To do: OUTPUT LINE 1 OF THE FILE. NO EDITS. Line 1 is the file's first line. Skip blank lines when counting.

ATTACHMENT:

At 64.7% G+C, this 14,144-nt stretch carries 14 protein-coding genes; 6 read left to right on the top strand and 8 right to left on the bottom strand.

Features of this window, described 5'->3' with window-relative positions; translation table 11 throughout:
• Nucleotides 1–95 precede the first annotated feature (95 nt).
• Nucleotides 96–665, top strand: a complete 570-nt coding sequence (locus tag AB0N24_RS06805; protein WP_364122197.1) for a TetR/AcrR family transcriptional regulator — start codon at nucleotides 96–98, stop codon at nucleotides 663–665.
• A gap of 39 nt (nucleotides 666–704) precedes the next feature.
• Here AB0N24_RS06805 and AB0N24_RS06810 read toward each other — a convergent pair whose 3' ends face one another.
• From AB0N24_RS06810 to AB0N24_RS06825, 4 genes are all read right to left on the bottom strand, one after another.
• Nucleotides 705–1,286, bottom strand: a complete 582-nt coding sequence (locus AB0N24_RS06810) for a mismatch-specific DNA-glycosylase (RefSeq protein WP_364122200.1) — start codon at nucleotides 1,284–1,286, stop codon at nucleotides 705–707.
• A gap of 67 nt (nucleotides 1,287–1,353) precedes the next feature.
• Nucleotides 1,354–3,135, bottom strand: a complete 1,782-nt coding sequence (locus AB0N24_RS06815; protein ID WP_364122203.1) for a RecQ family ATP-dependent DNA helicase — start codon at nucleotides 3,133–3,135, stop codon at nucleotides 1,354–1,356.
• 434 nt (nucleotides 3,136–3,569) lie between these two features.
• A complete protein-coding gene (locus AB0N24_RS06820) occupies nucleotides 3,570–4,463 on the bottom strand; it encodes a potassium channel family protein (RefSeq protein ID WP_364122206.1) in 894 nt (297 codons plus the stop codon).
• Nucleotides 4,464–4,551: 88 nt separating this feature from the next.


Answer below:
At 64.7% G+C, this 14,144-nt stretch carries 14 protein-coding genes; 6 read left to right on the top strand and 8 right to left on the bottom strand.